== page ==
What is Parkinson’s Disease?

Parkinson’s disease is a result of the loss of neurons (brain cells) in the substantia nigra, a part of the brain which is in charge of the production of the chemical messenger called dopamine. A reduced level of dopamine is produced and transported to the striatum as the cells die. The striatum is the part of the brain in charge of movement. When 80% of dopamine gets lost, symptoms begin. This disease was named after the doctor who first discovered the condition, Dr. James Parkinson. Parkinson’s is a progressive condition that develops gradually. It may begin with a tremor in one hand that is barely noticeable.

Parkinson’s disease prevalence in the US is about one million people and there are approximately 50000 new cases each year. Men are twice likely to be diagnosed with Parkinson’s disease. A patient with Parkinson’s disease present with recognizable symptoms like lack of coordination, difficulty in speech, uncontrollable shaking or tremor, bradykinesia (Slowed movement), limb stiffness, difficulty in balance and eventually problems with standing up, and changes in writing. Symptoms may get worse are disease progress.

What Causes Parkinson’s Disease?

The main cause of Parkinson’s disease is still unknown though there are factors which play a role which includes genetics and environmental triggers. Common risk factors of this disease also include age. Exposure to toxins, heredity, and sex. Parkinson’s disease on its own cannot lead to mortality but the symptoms associated with the disease tend to be fatal. For instance, when a patient fall he or she may get seriously injured not to talk of having aspiration pneumonia due to difficulty in swallowing as food or foreign objects are mistakenly inhaled to the lungs.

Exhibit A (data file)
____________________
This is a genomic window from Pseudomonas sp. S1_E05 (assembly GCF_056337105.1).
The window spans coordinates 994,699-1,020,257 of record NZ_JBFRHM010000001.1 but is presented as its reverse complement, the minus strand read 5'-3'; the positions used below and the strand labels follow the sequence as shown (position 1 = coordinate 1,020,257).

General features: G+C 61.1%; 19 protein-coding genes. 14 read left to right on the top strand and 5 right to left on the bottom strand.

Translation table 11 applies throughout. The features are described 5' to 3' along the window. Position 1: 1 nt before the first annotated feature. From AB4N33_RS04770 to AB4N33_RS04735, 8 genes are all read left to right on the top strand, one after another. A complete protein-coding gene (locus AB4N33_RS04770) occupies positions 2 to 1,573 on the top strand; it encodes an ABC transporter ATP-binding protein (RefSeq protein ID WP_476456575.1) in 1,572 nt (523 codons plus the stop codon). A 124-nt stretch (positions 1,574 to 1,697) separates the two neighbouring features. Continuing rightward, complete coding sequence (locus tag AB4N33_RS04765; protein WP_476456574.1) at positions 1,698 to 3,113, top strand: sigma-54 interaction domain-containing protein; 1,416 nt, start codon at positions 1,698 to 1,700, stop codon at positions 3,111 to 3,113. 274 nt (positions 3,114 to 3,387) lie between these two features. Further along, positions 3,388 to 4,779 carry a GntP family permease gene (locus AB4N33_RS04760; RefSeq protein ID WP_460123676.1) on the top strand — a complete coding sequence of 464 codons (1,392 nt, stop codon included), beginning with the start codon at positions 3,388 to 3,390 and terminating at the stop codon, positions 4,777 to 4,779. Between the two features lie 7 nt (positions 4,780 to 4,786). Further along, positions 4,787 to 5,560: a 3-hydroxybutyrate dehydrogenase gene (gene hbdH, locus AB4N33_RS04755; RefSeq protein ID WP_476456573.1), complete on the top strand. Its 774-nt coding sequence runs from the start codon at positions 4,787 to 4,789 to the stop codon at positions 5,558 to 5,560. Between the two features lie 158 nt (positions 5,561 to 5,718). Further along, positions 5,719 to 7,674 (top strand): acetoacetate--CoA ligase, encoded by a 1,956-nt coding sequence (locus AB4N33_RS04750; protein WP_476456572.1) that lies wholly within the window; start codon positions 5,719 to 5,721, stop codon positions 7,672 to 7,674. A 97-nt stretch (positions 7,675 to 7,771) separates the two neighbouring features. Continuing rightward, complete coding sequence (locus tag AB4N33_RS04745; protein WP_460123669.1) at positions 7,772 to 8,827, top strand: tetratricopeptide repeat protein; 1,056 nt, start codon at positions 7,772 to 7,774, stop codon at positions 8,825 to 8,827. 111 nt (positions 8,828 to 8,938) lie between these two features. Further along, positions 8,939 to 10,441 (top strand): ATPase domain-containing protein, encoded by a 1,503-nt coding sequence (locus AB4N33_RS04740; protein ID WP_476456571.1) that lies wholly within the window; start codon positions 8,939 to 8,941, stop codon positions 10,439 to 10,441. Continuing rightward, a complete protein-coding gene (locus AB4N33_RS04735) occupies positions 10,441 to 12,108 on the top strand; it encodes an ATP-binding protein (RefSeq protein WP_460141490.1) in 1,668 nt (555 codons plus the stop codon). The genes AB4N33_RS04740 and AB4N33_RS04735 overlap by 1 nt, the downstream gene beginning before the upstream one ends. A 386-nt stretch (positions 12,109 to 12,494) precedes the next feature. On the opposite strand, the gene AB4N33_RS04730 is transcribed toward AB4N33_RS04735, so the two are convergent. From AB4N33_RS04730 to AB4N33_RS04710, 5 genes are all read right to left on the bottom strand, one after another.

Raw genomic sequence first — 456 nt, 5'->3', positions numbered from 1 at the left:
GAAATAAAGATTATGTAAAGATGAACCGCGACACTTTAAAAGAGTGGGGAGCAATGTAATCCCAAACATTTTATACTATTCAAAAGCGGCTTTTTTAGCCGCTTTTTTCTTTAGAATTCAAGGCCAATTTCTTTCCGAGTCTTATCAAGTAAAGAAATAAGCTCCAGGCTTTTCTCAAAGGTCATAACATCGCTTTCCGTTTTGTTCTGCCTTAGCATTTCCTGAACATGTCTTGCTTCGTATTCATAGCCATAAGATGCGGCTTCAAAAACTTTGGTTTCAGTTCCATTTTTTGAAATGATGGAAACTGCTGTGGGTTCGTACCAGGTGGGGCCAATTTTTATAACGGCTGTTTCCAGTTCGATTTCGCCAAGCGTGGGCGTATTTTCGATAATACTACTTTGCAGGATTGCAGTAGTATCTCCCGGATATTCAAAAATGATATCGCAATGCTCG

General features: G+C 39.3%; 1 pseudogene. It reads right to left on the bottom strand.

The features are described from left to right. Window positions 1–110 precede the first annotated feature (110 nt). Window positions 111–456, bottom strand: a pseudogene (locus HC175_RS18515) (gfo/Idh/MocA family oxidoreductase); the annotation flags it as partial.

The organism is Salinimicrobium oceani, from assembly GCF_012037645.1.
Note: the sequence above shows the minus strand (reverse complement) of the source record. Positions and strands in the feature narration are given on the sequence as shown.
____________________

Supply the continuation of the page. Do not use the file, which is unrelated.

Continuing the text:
There is a scale known as Hoehn and your rating scale used by a wide range of doctors to diagnose this brain disorder and find out the severity of symptoms. According to the disease progression, the scale is divided into five stages. The advancement of the disease is evaluated by the help of this scale.

Five Stages of Parkinson’s Disease

Stage One: this is the mildest form of the disease. During this stage, symptoms may appear but not severe enough to limit daily activities or affect lifestyle in any way. Most times the symptoms are missed because of how minimal they are at this stage. Changes in posture, walk, or facial expression may just be noticed by family or close friends. A specific symptom of stage one Parkinson’s is that difficulties in movement and tremor are confined to one side of the body (unilateral involvement). Symptoms can be minimized or decreased at this stage by prescribed medicines.

Stage Two: this is still an early disease in Parkinson’s disease though symptoms begin to be more pronounced than in stage one. It is the moderate form of the disease. Changes in facial expression can appear and tremor, trembling and stiffness is present. Time for completion of the task may increase due to muscle stiffness, this stage does not affect balance. There may be an increased problem with walking and noticeable change in posture. There may also difficulty in speech and symptoms are felt on both sides of the body (bilateral involvement) through one side will be more affected than the other. There is a lifelong expectancy for those with this stage even though they will be faced with spending longer time with the completion of tasks. Individual progression cannot be predicted. It could take months to years for the disease to progress from stage one to stage two.